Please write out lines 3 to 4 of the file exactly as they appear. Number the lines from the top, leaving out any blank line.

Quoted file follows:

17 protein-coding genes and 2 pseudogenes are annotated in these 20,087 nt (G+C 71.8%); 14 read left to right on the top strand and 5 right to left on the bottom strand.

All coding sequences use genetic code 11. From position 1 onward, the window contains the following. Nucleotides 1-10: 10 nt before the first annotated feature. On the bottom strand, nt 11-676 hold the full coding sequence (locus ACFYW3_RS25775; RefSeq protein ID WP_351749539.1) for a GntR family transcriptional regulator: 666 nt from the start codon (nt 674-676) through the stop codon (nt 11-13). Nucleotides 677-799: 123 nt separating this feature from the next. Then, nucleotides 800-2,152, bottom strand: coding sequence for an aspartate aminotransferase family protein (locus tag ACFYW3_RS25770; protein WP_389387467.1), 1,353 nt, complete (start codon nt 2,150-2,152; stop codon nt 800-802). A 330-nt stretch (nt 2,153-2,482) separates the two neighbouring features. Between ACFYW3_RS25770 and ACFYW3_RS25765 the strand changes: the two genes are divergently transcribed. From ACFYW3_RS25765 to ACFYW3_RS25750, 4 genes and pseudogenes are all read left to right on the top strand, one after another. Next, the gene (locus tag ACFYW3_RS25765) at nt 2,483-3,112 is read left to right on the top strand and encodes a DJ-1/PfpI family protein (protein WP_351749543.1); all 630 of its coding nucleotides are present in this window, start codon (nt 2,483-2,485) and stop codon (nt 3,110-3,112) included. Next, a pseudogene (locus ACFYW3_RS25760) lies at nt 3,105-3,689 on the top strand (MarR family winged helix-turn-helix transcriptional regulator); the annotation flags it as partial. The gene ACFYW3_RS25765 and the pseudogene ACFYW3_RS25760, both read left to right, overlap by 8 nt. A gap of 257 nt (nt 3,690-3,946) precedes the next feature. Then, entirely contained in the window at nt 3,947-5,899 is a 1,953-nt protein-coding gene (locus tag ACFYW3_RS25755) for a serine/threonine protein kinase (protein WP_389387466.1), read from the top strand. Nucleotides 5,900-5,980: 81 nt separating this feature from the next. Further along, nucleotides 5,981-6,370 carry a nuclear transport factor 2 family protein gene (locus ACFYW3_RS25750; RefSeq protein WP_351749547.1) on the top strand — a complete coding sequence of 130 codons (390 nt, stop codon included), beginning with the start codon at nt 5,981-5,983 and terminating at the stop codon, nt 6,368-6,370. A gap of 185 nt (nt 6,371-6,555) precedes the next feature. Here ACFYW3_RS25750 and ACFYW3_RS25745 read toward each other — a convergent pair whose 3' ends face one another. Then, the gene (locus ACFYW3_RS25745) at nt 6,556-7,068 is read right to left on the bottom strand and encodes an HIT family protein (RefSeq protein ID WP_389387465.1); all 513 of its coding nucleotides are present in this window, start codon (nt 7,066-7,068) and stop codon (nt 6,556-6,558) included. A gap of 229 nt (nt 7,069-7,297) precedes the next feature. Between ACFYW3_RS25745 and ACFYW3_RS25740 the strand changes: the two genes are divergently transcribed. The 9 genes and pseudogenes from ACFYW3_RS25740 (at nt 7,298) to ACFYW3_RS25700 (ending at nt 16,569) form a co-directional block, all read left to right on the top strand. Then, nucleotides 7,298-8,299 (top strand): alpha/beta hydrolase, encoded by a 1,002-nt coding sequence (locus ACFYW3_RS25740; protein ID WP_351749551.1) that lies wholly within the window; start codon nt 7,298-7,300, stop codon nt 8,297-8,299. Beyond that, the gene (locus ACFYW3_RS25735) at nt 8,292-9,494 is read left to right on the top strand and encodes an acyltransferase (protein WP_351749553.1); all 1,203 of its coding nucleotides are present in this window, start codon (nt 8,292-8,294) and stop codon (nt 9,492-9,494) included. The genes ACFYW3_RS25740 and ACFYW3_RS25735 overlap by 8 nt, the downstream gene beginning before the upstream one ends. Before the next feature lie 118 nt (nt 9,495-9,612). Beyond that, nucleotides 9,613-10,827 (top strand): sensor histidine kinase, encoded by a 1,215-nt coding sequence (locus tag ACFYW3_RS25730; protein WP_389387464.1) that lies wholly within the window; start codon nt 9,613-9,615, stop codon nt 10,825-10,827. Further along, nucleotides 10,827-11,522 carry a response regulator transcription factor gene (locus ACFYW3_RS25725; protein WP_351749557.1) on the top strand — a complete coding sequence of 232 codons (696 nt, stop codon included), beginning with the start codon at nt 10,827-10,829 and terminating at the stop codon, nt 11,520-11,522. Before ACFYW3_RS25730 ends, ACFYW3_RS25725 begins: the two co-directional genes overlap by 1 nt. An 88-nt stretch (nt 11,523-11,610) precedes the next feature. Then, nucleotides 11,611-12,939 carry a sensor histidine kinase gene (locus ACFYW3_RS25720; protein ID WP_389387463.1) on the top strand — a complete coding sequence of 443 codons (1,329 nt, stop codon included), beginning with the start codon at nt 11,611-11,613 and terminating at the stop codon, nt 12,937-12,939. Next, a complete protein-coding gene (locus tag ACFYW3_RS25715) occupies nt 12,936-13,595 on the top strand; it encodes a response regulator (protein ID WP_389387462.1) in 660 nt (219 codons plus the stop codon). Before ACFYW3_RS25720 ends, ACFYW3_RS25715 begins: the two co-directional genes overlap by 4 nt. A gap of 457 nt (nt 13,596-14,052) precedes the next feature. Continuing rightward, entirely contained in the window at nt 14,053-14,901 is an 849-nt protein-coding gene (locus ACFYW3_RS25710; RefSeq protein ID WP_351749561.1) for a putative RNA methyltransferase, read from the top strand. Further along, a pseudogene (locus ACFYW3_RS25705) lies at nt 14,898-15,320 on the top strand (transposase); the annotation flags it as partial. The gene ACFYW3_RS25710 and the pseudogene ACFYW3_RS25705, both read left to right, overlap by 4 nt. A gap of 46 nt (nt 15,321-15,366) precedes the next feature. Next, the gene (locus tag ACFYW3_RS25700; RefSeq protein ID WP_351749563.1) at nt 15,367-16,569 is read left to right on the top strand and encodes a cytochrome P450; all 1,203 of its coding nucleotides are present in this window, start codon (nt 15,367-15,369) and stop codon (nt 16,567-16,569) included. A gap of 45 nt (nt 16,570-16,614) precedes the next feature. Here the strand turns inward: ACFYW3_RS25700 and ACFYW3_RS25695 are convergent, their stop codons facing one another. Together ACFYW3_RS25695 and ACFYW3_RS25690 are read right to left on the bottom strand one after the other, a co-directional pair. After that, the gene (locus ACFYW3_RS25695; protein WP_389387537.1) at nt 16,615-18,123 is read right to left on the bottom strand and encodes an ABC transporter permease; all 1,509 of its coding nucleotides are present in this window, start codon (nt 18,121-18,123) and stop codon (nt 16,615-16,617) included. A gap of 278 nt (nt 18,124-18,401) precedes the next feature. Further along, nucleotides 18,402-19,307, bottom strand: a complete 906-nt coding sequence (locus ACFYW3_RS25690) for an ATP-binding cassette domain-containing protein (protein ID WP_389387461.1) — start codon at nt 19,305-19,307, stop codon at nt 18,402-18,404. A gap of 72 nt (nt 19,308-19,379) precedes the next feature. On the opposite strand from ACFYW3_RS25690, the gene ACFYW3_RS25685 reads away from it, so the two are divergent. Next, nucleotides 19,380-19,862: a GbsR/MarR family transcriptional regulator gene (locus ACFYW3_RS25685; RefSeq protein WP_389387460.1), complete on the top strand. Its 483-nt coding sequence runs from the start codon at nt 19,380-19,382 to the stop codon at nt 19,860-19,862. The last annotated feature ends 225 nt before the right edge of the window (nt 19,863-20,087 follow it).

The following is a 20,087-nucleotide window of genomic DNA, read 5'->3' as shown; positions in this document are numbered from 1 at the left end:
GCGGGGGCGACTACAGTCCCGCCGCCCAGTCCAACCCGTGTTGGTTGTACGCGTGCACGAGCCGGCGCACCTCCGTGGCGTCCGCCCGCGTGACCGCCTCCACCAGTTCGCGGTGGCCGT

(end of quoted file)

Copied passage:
The following is a 20,087-nucleotide window of genomic DNA, read 5'->3' as shown; positions in this document are numbered from 1 at the left end:
GCGGGGGCGACTACAGTCCCGCCGCCCAGTCCAACCCGTGTTGGTTGTACGCGTGCACGAGCCGGCGCACCTCCGTGGCGTCCGCCCGCGTGACCGCCTCCACCAGTTCGCGGTGGCCGT